The draft report, which related to the administrative efficiency of the police operation of the existing licensing system, was never finalised because it was overtaken by the changes to the licensing system recommended by Lord Cullen and implemented in the Firearms (Amendment) Act 1997. I will however place a copy of the draft in the Library of the House.

Smoking and Asthma

Lord Braine of Wheatley asked Her Majesty's Government:

    What information they have about the effects of (a) smoking and (b) passive smoking on persons suffering asthma.

The Minister of State, Department of Health (Baroness Jay of Paddington): Smoking is strongly associated with respiratory diseases such as bronchitis and obstructive airways disease. Symptoms of smoking related respiratory tract injury are cough, sputum production, wheezing and shortness of breath. For asthma sufferers these symptoms will be exacerbated.

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A number of studies have linked children's exposure to passive smoking with wheezing and asthma.

The United States Environmental Protection Agency concluded that environmental tobacco smoke (ETS) exposure increases the number of episodes of asthma in children who already have the disease. It also concludes that ETS is a risk factor for induction of asthma in previously asymptomatic children.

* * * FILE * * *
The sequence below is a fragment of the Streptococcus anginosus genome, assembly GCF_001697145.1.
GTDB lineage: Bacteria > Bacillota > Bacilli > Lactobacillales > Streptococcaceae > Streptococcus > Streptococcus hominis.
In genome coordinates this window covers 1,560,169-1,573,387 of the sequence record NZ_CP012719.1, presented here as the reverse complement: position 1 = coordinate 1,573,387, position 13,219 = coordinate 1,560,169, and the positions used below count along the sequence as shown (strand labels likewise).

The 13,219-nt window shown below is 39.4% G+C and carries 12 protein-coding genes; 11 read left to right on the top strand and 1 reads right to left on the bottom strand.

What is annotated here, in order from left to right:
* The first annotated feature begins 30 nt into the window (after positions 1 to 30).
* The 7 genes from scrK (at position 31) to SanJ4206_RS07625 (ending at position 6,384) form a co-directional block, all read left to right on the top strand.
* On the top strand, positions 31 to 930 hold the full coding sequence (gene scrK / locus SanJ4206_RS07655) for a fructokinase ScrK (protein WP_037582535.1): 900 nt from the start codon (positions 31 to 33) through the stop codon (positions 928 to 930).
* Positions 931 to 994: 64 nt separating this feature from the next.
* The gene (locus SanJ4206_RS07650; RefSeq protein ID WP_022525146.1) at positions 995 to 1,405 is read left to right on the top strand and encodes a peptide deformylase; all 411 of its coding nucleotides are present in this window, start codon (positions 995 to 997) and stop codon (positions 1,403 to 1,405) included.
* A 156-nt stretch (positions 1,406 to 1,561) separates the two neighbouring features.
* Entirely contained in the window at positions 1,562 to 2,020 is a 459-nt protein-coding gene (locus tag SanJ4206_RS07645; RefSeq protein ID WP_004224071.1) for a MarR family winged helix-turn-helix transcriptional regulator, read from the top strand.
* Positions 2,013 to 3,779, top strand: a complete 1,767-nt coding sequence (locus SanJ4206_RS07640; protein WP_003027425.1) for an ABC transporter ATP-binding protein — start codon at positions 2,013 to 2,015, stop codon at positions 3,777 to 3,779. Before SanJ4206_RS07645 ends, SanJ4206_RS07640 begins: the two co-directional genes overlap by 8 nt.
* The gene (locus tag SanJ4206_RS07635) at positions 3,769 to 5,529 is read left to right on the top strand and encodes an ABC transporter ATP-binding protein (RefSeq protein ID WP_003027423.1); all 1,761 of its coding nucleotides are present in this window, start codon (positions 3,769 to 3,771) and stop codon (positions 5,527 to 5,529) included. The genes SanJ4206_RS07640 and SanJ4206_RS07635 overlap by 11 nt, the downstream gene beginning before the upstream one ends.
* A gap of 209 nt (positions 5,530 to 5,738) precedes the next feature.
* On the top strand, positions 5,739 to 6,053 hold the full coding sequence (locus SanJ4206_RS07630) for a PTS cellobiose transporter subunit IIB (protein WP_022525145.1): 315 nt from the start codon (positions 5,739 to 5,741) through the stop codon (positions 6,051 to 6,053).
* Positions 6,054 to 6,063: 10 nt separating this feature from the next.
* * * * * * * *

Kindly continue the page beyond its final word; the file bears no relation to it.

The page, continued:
The Royal College of Physicians estimated that symptoms of asthma are twice as common in the children of smokers.

Osteoporosis Report: Implementation

The Earl of Munster asked Her Majesty's Government:

    Further to the Answer given by Baroness Jay of Paddington on 7 July (WA 61), whether they will consult with local health authorities and NHS Trusts to ascertain what plans each local health authority or trust has in place, or under consideration, to implement the recommendations of the Advisory Group on Osteoporosis.

Baroness Jay of Paddington: We are keen to minimise the cost and time burdens which additional data collection can impose upon the National Health Service, so do not intend to request this additional information. Moreover, as I explained in my answer of 7 July, it is for local health authorities to ascertain the service needs of their local populations and to decide what priority to give such needs. We have no plans to consult them as to their local arrangements.